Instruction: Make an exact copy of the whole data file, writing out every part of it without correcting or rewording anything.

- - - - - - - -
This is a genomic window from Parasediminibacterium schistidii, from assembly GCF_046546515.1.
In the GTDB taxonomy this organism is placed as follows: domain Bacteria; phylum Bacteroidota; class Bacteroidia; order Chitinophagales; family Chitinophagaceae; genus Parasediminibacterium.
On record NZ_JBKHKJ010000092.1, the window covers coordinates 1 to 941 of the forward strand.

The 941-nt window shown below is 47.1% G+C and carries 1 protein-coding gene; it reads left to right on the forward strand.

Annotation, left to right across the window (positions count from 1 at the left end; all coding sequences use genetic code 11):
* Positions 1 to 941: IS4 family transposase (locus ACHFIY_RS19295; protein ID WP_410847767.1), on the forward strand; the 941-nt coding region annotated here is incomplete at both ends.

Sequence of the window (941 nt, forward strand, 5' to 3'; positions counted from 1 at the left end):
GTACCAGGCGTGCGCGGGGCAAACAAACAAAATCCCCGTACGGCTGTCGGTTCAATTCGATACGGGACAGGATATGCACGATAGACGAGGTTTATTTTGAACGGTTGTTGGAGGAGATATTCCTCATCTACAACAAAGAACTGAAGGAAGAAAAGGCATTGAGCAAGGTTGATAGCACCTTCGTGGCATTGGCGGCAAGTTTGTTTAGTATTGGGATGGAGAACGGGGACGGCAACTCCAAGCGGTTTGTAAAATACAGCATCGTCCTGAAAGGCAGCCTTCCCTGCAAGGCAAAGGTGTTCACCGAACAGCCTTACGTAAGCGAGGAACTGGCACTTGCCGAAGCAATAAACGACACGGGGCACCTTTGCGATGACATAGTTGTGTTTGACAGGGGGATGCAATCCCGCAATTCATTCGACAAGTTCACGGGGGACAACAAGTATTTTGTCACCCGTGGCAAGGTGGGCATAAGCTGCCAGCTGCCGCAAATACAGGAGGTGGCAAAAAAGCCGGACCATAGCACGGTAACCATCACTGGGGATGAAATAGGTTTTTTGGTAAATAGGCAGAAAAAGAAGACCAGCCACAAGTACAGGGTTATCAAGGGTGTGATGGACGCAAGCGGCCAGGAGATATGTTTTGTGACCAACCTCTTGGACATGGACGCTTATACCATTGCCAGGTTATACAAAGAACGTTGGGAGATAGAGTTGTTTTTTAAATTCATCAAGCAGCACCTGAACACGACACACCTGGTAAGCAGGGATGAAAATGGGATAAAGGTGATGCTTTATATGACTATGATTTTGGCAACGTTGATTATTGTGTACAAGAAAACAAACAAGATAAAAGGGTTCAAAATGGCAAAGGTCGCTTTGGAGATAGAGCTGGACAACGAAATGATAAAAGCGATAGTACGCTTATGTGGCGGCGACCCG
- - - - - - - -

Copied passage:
This is a genomic window from Parasediminibacterium schistidii, from assembly GCF_046546515.1.
In the GTDB taxonomy this organism is placed as follows: domain Bacteria; phylum Bacteroidota; class Bacteroidia; order Chitinophagales; family Chitinophagaceae; genus Parasediminibacterium.
On record NZ_JBKHKJ010000092.1, the window covers coordinates 1 to 941 of the forward strand.

The 941-nt window shown below is 47.1% G+C and carries 1 protein-coding gene; it reads left to right on the forward strand.

Annotation, left to right across the window (positions count from 1 at the left end; all coding sequences use genetic code 11):
* Positions 1 to 941: IS4 family transposase (locus ACHFIY_RS19295; protein ID WP_410847767.1), on the forward strand; the 941-nt coding region annotated here is incomplete at both ends.

Sequence of the window (941 nt, forward strand, 5' to 3'; positions counted from 1 at the left end):
GTACCAGGCGTGCGCGGGGCAAACAAACAAAATCCCCGTACGGCTGTCGGTTCAATTCGATACGGGACAGGATATGCACGATAGACGAGGTTTATTTTGAACGGTTGTTGGAGGAGATATTCCTCATCTACAACAAAGAACTGAAGGAAGAAAAGGCATTGAGCAAGGTTGATAGCACCTTCGTGGCATTGGCGGCAAGTTTGTTTAGTATTGGGATGGAGAACGGGGACGGCAACTCCAAGCGGTTTGTAAAATACAGCATCGTCCTGAAAGGCAGCCTTCCCTGCAAGGCAAAGGTGTTCACCGAACAGCCTTACGTAAGCGAGGAACTGGCACTTGCCGAAGCAATAAACGACACGGGGCACCTTTGCGATGACATAGTTGTGTTTGACAGGGGGATGCAATCCCGCAATTCATTCGACAAGTTCACGGGGGACAACAAGTATTTTGTCACCCGTGGCAAGGTGGGCATAAGCTGCCAGCTGCCGCAAATACAGGAGGTGGCAAAAAAGCCGGACCATAGCACGGTAACCATCACTGGGGATGAAATAGGTTTTTTGGTAAATAGGCAGAAAAAGAAGACCAGCCACAAGTACAGGGTTATCAAGGGTGTGATGGACGCAAGCGGCCAGGAGATATGTTTTGTGACCAACCTCTTGGACATGGACGCTTATACCATTGCCAGGTTATACAAAGAACGTTGGGAGATAGAGTTGTTTTTTAAATTCATCAAGCAGCACCTGAACACGACACACCTGGTAAGCAGGGATGAAAATGGGATAAAGGTGATGCTTTATATGACTATGATTTTGGCAACGTTGATTATTGTGTACAAGAAAACAAACAAGATAAAAGGGTTCAAAATGGCAAAGGTCGCTTTGGAGATAGAGCTGGACAACGAAATGATAAAAGCGATAGTACGCTTATGTGGCGGCGACCCG